Ukraine-Russia: Bodies of mutilated children among horrors the Russians left behind
Deep in the forest outside Kyiv, where the mushroom-pickers used to roam and rich city folk built their palatial dachas, Maria Dabizhe, 80, sat sifting through discarded Russian ration packs.
The enemy soldiers had arrived a few days into the war. “They came to my house. I asked them what they were doing there,” she said, as artillery boomed in the distance. “They told me, ‘We’re just trying to do our job’.”
At night, she saw their fires burning. When they brought her some food, she took it. Then, when the soldiers started to withdraw a few days ago, fighting the Ukrainians all the way, the true horror of what they had done became clear.
Her neighbours in a neat brick house four doors down had been tied hand and foot and killed. Down the road, territorial defence fighters said they had found a basement where 18 bodies, men, women and children as young as 14 lay dead, their bodies mutilated.
This is what the Russian forces have left behind as they retreat, destroying everything as they go. Mines have been hidden in the corpses that litter the streets.
Homes are left hollowed out and burnt. Newly built dachas, their gates torn open, are studded with bullets from the firefights that raged here between Ukrainian and Russian forces a few days ago.
The soldiers and civilians in the areas retaken by the Ukrainian army around Kyiv in the past few days have endured weeks of fighting, and the horrors of occupation, to push out an enemy that most predicted would destroy them in days.
Dozens of towns, villages and suburbs to the east, west and north of Kyiv have been retaken by the Ukrainian army, and the Russians have retreated from the gates of the capital to areas near the northern border.
Yet there is no celebration, no joy.
The roads are mined, windows broken, homes destroyed. In the forest, the thick, soaring pines are splintered at the trunk, gaping open, white and yellow. It will take months, perhaps years, until these areas become habitable again. The thousands of civilians who fled these areas have been told, for now, not to return.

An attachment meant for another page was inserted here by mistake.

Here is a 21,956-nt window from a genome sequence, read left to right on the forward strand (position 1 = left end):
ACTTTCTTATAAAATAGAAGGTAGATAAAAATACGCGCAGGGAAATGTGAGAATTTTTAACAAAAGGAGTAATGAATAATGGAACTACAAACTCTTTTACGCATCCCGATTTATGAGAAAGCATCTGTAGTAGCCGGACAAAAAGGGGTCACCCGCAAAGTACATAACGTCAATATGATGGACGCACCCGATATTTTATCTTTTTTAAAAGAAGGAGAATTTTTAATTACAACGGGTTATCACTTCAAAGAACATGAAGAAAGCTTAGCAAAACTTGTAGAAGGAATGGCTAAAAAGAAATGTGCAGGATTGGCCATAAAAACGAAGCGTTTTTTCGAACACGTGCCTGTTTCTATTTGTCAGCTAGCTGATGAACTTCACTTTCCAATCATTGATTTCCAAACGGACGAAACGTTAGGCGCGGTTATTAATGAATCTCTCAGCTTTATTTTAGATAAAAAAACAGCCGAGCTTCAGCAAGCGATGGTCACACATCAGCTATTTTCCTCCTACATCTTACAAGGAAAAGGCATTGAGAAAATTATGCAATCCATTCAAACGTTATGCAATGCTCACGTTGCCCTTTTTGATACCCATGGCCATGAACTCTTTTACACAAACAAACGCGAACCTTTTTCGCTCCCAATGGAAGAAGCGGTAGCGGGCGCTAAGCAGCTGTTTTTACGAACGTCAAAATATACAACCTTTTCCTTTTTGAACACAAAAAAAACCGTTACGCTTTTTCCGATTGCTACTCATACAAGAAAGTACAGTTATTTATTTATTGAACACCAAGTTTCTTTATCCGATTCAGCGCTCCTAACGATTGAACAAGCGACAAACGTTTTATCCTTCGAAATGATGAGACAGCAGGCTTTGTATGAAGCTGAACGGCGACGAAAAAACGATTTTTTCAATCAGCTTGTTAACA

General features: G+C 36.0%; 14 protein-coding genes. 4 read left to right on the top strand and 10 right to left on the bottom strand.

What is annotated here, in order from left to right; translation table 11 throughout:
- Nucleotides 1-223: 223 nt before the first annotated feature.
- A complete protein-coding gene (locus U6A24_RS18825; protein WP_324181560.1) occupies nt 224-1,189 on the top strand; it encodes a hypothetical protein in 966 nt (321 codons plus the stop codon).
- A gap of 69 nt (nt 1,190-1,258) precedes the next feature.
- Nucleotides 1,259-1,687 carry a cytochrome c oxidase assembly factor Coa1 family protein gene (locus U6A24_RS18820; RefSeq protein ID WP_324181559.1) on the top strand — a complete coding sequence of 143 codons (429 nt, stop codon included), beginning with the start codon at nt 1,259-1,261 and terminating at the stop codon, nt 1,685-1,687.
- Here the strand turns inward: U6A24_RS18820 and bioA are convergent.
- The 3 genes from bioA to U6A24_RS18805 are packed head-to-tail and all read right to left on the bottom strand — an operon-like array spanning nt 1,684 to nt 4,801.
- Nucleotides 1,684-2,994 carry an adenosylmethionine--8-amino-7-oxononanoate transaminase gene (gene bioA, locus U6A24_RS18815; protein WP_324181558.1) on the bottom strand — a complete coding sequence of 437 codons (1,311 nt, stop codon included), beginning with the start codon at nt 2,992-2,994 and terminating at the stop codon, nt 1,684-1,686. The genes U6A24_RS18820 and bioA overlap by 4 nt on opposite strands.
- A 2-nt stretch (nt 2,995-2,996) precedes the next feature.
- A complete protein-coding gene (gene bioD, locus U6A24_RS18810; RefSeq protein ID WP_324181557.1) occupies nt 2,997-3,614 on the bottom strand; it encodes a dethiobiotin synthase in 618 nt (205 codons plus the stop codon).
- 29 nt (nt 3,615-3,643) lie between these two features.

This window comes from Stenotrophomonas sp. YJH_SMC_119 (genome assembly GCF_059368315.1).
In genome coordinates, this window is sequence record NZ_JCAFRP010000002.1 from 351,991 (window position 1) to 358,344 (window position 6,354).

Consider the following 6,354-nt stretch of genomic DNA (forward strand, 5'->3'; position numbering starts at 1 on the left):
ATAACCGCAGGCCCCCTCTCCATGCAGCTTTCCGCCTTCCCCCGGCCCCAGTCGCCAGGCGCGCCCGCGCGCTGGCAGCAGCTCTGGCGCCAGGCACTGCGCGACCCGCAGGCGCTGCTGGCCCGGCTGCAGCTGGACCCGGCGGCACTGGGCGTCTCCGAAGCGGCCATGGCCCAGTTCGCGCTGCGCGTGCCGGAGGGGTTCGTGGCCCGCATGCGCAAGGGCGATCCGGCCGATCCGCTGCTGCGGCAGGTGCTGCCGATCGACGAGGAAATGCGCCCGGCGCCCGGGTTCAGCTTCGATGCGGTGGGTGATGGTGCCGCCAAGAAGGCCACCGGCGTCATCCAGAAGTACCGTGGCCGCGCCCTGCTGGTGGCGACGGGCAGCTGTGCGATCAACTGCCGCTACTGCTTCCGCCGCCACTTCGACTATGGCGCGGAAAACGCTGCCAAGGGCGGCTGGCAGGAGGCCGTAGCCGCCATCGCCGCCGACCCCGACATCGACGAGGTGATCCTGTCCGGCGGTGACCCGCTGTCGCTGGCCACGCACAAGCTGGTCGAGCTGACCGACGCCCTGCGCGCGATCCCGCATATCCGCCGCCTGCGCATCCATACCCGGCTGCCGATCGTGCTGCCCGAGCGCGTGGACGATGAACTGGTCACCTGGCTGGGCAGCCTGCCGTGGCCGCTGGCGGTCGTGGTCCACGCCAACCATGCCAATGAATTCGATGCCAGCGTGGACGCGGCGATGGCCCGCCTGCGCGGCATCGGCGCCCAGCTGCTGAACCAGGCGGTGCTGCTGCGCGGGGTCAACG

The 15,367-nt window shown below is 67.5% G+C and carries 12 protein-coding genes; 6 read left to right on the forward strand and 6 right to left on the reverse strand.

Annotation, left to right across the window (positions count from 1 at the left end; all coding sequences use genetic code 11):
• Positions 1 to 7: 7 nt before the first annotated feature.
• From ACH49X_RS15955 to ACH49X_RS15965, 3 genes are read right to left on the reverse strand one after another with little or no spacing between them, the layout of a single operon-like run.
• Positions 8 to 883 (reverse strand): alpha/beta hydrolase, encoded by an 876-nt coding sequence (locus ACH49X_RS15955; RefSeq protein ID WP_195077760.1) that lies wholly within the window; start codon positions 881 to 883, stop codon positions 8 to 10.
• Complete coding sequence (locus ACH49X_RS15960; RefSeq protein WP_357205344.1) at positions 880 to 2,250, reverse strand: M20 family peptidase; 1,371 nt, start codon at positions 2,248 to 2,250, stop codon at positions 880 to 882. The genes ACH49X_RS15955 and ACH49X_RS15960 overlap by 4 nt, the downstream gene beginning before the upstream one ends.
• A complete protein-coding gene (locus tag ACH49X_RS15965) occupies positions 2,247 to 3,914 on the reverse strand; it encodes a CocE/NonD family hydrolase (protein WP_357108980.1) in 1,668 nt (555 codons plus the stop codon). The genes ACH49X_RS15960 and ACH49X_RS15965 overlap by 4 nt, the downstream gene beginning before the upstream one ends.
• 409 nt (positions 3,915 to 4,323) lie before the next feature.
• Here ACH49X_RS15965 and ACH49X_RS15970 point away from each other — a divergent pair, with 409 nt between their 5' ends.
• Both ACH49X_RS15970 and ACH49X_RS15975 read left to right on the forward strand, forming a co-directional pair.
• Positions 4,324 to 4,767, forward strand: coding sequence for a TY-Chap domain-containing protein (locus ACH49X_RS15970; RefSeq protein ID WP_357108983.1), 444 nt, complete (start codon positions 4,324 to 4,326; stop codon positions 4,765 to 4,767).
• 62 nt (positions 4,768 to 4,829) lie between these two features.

“There’s nothing to be happy about. Only sorrow for the people who were killed,” said Sergeiy Torovik, 53, a soldier with the territorial defence force, who lives in an area that was retaken a few days earlier. “The Russian soldiers are lower than animals. Animals don’t do what they did. We shouldn’t take them hostage. They must die. They must be destroyed.”
Along with his son Yuri, Torovik was standing at a checkpoint near his home town of Stoyanka, just outside Kyiv, where he had helped to push the Russians out three days before. A month ago, he had been a gardener before joining up. As the Russians withdrew, and Ukrainian forces advanced, he fought his way back to his home.
But now he was guarding a ruin. The petrol station was splayed open, blackened and twisted like a great metal insect. Russian tanks, burnt out and broken, littered the highway. Around them were civilian cars, windscreens blown out, pockmarked with bullet holes. One, a white Citroen, had a dark smear on the shrapnel-studded headrest.